Introduction To The Public Water System Supervision Program
Drinking Water Academy Modules
Introductory modules Overview of the Safe Drinking Water Act Introduction to the EPAs Source Protection Programs Introduction to the Underground Injection Control
Program Introduction to the Public Water System
Regulatory modules Technical modules
The Drinking Water Academy has developed a number of modules. These modules cover topics identified by the DWA Workgroup as most important in supporting SDWA implementation.
This module is the Introduction to the Public Water System Supervision (PWSS) Program. The purpose of this module is to introduce essential terms and concepts to employees new to the PWSS program. Since this is an introductory module, some topics are not covered in detail. This module was developed in conjunction with three other one-day introductory modules that will provide you with a complete picture of SDWA and its programs.
Objectives By the end of this module, participants will be able to answer
the following questions:
What is a public water system?
What is the PWSS program and what are its components?
What are the roles of EPA, States, Tribes, and public water systems under the PWSS program?
How are regulations developed under the PWSS program?
What does primacy mean in the PWSS program?
What are the National Primary Drinking Water Regulations?
The objective of this module is to enable participants to answer the following questions:
o What is a public water system?
o What is the PWSS program?
o What does primacy mean in the PWSS program?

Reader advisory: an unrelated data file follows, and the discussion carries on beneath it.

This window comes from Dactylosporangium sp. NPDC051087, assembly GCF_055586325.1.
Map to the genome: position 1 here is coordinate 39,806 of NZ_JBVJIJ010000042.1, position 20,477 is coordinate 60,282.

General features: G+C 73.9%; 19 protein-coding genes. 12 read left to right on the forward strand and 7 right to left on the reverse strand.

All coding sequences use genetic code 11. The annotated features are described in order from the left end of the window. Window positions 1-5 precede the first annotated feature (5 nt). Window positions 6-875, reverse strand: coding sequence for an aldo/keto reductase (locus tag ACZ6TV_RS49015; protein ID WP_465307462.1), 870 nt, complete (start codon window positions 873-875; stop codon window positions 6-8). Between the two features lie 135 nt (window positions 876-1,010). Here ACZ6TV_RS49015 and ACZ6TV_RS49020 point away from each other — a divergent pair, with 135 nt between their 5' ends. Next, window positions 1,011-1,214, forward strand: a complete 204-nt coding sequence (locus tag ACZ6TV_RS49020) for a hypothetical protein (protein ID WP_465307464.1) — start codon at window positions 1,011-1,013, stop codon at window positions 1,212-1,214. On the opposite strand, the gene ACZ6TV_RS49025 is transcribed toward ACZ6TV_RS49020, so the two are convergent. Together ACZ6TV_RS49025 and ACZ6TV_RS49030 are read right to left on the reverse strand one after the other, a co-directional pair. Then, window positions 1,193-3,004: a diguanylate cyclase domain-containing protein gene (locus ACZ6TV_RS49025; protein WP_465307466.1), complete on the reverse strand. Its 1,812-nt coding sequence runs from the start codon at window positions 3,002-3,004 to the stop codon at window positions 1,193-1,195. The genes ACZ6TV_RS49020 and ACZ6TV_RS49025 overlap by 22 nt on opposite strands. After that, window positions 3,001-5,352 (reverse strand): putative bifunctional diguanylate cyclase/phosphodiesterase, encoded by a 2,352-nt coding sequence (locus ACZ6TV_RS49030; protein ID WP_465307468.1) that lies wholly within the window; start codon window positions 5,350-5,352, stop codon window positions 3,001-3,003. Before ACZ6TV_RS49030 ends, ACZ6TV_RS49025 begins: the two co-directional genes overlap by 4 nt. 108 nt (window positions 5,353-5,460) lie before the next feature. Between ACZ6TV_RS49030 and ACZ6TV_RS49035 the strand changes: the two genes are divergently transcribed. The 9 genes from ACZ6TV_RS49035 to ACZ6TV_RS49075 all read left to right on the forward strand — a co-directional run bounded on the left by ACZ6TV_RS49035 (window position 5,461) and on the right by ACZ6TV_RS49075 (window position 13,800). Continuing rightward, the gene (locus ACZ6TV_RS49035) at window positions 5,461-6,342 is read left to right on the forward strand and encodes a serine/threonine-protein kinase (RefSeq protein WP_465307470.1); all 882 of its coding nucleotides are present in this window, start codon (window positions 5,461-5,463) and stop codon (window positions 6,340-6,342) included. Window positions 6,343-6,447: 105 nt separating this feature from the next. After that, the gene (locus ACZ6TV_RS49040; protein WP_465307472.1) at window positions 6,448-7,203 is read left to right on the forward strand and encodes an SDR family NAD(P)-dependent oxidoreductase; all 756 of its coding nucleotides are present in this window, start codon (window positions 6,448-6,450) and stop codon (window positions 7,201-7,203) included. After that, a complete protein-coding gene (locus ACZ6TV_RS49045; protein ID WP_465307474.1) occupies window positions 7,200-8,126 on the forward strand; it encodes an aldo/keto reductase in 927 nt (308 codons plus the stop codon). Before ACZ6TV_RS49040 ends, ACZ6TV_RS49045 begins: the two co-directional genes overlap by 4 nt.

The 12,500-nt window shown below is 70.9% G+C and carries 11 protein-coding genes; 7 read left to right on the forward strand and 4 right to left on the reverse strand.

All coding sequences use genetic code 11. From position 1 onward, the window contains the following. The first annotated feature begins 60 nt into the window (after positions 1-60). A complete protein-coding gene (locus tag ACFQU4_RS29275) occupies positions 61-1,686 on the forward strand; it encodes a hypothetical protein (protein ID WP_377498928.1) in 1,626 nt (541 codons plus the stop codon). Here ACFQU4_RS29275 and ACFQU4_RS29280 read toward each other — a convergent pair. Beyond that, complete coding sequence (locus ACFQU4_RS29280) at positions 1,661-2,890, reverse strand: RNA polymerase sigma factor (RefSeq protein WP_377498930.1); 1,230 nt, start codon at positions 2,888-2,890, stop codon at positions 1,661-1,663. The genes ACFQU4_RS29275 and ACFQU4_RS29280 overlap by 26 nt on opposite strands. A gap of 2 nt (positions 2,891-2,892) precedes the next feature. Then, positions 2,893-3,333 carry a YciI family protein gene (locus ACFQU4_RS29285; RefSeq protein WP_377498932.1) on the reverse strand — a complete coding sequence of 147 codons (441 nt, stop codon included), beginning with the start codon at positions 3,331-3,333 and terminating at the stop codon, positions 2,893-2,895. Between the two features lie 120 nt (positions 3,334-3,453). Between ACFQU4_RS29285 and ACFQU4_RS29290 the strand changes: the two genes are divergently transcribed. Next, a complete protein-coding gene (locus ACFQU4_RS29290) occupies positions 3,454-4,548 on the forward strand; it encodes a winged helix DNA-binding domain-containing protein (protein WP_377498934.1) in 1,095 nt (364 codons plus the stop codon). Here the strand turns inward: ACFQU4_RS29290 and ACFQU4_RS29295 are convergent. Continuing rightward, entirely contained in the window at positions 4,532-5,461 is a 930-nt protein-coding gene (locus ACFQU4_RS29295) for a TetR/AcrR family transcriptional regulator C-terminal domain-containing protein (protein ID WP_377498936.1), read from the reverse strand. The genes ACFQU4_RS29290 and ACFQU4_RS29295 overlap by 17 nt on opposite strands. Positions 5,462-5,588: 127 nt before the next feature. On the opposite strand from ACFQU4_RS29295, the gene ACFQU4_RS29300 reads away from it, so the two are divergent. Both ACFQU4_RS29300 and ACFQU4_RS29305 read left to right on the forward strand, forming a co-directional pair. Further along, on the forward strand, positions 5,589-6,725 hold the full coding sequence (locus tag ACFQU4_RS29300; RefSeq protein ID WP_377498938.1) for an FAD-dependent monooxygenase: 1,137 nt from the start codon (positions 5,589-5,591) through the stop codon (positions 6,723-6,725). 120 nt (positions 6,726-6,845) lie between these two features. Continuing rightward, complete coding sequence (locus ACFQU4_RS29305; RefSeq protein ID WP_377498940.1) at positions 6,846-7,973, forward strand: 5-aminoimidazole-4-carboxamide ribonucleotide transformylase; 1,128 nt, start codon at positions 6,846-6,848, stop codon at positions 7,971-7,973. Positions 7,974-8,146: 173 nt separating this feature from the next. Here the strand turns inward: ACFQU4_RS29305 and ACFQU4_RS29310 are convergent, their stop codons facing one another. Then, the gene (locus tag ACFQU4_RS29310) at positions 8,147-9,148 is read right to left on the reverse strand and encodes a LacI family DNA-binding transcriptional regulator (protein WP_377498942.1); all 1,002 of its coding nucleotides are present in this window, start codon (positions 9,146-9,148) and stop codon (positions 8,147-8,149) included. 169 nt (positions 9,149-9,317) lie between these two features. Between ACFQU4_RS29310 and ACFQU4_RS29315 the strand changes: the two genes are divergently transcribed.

o What are the roles of EPA, States, tribes, and localities?
o How are regulations developed under the PWSS program?
o What are the National Primary Drinking Water Regulations?
Additional information is also included in this module. For example, descriptions of funding mechanisms, PWSS enforcement and other useful information is provided.
What is a Water System? Provides water for domestic use, fire
prevention, industrial use, irrigation Many variations of water systems:
May be regulated or unregulated by Federal or State governments
May be very simple or very complicated May use a ground water source or a surface
water source or a combination May be small or large
Water systems deliver water to you. People use the water delivered from their water system for various uses.
o Home or domestic uses include drinking, cooking, washing, and flushing toilets;
o Industries use water for industrial purposes such as cooling equipment and rinsing; and
o Cities use water for fire protection.
In sum, there are many uses for the water delivered to you by a water system.
Water systems are highly variable. They may be regulated or unregulated by Federal and State governments; they may be very simple or very complicated in construction and operation; they may use a ground water source, a surface water source, or a combination; and they may be small or large, ranging from one that serves a small trailer park to one that serves a major metropolitan area.
This module describes water systems in greater detail to help you understand all types of water systems.
The four major components of most water systems are:
o Storage; and
o Distribution, transmission and pumping facilities.
These components are shown graphically above.
It is important to note that not all water systems treat their source water prior to distribution. Later in this module, we describe the variations among water systems in greater detail, focusing on the components of a typical water system.
Plant & Clearwell
The graphic above shows a profile view of the previous slide. From this slide you can see how elevation is used to create water pressure and why booster pumping stations may be needed to move water to higher elevations in the service area. Maintaining positive pressure in the distribution system is critical to keep contaminants out.
Regulatory Distinctions Among Water Systems
A Water System
Not A Public Water System Public Water System
Community Water System NonCommunity Water System
NonTransient NonCommunity Water
Transient NonCommunity Water